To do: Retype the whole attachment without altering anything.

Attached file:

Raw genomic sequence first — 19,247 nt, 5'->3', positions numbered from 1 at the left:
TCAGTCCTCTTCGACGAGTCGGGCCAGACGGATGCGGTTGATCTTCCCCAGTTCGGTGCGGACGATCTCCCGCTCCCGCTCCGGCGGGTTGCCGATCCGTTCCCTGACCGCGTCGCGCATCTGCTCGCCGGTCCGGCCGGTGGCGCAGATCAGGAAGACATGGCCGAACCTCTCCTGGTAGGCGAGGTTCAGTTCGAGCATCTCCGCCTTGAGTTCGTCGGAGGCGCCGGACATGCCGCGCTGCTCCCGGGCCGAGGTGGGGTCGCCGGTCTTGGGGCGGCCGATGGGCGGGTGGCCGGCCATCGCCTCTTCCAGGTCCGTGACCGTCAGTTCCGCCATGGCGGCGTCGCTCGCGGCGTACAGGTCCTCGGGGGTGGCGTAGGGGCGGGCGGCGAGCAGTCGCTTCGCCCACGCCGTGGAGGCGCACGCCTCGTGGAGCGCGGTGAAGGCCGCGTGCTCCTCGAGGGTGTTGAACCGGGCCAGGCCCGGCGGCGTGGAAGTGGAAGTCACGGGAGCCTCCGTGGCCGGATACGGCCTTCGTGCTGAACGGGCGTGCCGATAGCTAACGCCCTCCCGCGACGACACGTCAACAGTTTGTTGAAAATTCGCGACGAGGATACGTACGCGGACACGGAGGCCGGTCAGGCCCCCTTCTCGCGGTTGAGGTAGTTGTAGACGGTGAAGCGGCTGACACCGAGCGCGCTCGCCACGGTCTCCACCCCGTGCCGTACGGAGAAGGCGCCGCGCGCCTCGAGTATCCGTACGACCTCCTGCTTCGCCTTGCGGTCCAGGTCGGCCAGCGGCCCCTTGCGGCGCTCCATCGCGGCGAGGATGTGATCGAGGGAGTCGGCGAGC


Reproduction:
Raw genomic sequence first — 19,247 nt, 5'->3', positions numbered from 1 at the left:
TCAGTCCTCTTCGACGAGTCGGGCCAGACGGATGCGGTTGATCTTCCCCAGTTCGGTGCGGACGATCTCCCGCTCCCGCTCCGGCGGGTTGCCGATCCGTTCCCTGACCGCGTCGCGCATCTGCTCGCCGGTCCGGCCGGTGGCGCAGATCAGGAAGACATGGCCGAACCTCTCCTGGTAGGCGAGGTTCAGTTCGAGCATCTCCGCCTTGAGTTCGTCGGAGGCGCCGGACATGCCGCGCTGCTCCCGGGCCGAGGTGGGGTCGCCGGTCTTGGGGCGGCCGATGGGCGGGTGGCCGGCCATCGCCTCTTCCAGGTCCGTGACCGTCAGTTCCGCCATGGCGGCGTCGCTCGCGGCGTACAGGTCCTCGGGGGTGGCGTAGGGGCGGGCGGCGAGCAGTCGCTTCGCCCACGCCGTGGAGGCGCACGCCTCGTGGAGCGCGGTGAAGGCCGCGTGCTCCTCGAGGGTGTTGAACCGGGCCAGGCCCGGCGGCGTGGAAGTGGAAGTCACGGGAGCCTCCGTGGCCGGATACGGCCTTCGTGCTGAACGGGCGTGCCGATAGCTAACGCCCTCCCGCGACGACACGTCAACAGTTTGTTGAAAATTCGCGACGAGGATACGTACGCGGACACGGAGGCCGGTCAGGCCCCCTTCTCGCGGTTGAGGTAGTTGTAGACGGTGAAGCGGCTGACACCGAGCGCGCTCGCCACGGTCTCCACCCCGTGCCGTACGGAGAAGGCGCCGCGCGCCTCGAGTATCCGTACGACCTCCTGCTTCGCCTTGCGGTCCAGGTCGGCCAGCGGCCCCTTGCGGCGCTCCATCGCGGCGAGGATGTGATCGAGGGAGTCGGCGAGC